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Tighter rules on pharma gifts challenged by manufacturers

Published on 04/07/13 at 02:43pm
EPPA image

The pharma industry could face a series of lawsuits by manufacturers of promotional gifts as new rules look to ban the items from next year.

The legal threat has been issued by the European Promotional Product Association (EPPA), a trade body, which has written to EU competition authorities claiming the move violates antitrust law.

It adds that it also threatens the livelihood of its several thousand members producing pens, notepads, and USB memory sticks handed out by drug company marketing representatives.

It is estimated that the deals between EPPA members and the industry generate around €500 million a year in the sales.

Hans Poulis, head of EPPA, told the Financial Times: “We are not happy with this initiative. We are pretty sure that giving away a quite cheap ball pen or sticky notes will not have an impact on prescribing a certain brand.”

This comes as new regulations from the pharma lobby group EFPIA will stop the distribution of promotional items from next year. In recent times these gifts have included company and medicine logos stamped on pens, notepads and clothing, which are all aimed at doctors attending scientific conferences.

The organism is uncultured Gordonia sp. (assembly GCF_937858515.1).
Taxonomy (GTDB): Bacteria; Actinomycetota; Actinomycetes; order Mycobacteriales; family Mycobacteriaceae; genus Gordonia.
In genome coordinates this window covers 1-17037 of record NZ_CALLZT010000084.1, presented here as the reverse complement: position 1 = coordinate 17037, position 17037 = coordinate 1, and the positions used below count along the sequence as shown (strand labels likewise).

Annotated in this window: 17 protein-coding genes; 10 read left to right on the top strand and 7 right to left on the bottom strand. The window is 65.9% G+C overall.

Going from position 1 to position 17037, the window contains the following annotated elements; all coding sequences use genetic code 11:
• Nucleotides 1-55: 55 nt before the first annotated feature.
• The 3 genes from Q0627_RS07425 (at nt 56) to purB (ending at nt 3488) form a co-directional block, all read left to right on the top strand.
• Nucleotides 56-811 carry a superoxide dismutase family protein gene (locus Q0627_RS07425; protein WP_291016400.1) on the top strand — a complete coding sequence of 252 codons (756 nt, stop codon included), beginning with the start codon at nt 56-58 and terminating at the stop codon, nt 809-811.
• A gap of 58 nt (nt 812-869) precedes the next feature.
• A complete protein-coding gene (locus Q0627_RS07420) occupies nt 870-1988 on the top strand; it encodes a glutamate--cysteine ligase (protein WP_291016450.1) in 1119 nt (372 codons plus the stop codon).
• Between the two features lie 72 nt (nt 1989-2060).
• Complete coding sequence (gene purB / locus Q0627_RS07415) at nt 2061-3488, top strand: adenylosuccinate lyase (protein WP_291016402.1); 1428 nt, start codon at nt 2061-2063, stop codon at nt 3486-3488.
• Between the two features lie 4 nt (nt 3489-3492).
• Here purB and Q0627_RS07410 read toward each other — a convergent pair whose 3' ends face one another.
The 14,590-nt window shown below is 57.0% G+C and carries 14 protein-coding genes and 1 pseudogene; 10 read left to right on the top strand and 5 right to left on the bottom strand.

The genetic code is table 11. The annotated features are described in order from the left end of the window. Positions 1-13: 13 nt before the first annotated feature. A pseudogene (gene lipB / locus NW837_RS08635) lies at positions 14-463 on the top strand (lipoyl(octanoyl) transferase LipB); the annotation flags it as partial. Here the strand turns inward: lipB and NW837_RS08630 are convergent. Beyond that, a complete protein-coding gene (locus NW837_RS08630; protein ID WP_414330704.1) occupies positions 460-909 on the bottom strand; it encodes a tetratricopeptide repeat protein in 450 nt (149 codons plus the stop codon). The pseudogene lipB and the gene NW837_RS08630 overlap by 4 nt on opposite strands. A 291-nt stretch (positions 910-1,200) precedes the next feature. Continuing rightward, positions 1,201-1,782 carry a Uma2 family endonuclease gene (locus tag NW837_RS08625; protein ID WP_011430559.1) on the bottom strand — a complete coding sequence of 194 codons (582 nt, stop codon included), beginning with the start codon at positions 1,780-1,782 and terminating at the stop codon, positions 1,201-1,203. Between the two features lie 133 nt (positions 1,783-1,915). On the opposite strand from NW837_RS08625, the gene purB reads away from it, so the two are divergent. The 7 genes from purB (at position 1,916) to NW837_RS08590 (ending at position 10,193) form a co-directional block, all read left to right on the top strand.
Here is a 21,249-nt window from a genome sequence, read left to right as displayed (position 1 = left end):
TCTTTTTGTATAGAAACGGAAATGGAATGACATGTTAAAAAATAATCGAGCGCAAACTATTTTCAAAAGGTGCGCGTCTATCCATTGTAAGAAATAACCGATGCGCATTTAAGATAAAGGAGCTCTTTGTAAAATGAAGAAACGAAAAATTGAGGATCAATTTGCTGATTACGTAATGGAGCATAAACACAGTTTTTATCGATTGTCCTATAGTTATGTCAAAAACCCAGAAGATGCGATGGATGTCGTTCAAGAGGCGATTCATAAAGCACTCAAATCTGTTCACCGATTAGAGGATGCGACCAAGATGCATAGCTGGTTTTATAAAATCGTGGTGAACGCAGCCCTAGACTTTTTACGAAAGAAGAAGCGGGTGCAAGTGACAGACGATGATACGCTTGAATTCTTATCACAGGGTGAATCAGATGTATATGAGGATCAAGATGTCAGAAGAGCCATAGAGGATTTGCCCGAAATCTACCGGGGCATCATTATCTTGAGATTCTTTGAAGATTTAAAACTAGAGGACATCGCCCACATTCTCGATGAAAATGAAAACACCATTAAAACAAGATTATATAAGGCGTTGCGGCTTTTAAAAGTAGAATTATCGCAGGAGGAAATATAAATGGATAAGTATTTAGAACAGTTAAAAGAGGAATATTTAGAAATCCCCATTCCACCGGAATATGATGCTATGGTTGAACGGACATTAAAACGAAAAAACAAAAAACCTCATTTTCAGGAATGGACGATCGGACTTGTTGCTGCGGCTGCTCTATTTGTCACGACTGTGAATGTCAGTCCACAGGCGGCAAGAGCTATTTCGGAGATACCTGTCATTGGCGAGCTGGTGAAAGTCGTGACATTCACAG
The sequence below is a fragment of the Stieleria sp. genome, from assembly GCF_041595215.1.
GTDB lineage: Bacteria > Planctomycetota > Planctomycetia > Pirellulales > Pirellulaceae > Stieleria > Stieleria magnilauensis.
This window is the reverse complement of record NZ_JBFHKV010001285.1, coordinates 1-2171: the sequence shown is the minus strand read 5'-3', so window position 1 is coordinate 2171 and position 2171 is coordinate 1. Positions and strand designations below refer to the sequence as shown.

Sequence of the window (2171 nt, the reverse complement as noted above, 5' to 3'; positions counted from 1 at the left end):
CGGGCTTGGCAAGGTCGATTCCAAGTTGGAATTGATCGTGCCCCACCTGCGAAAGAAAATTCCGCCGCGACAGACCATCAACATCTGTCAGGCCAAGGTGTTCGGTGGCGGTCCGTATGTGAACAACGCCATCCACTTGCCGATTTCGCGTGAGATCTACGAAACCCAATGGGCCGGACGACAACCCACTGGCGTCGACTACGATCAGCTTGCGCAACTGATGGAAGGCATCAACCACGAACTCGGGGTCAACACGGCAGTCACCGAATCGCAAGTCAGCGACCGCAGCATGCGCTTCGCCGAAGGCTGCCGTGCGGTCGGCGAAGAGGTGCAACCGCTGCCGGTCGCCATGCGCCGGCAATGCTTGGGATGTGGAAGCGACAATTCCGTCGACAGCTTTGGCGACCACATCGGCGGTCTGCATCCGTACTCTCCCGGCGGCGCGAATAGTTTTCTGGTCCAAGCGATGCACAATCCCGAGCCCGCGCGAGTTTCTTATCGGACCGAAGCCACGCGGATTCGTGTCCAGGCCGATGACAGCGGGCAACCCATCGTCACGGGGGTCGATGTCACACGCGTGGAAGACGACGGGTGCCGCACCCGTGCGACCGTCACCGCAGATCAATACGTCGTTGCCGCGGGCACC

But the practice has come under scrutiny by the public and even the industry itself, leading to the new voluntary rules which come into place in just six months.

Pen mightier than the sword

Elvira Jurado-Castell, head of GWW, a German body for promotional companies’ organisations, said: “This ban is simply ridiculous. I don’t think doctors are influenced by a pen. Every company tries to make advertisements.”

But some research suggests that in fact, even small gifts offer an incentive to prescribe, with recent US studies on medical students suggesting that modest gifts like pens can make them more favourable to the drugs promoted.

Both the GWW and the EPPA’s statements also undermine the impact of its members’ products, as they state they have no effect on prescribing, when in fact this is their raison d'être.

Seemingly however, EFPIA has not been swayed. Its director general Richard Bergström said: “It is in the public interest that healthcare professionals are not influenced by gifts. I take note that hoteliers, restaurants and airlines have not complained officially when we have curbed excessive marketing practices in the past.”

Just this week EFPIA also announced new plans to make pharma disclose doctor payments from 2016, as the issue of transparency continues to be pushed forward.

Ben Adams

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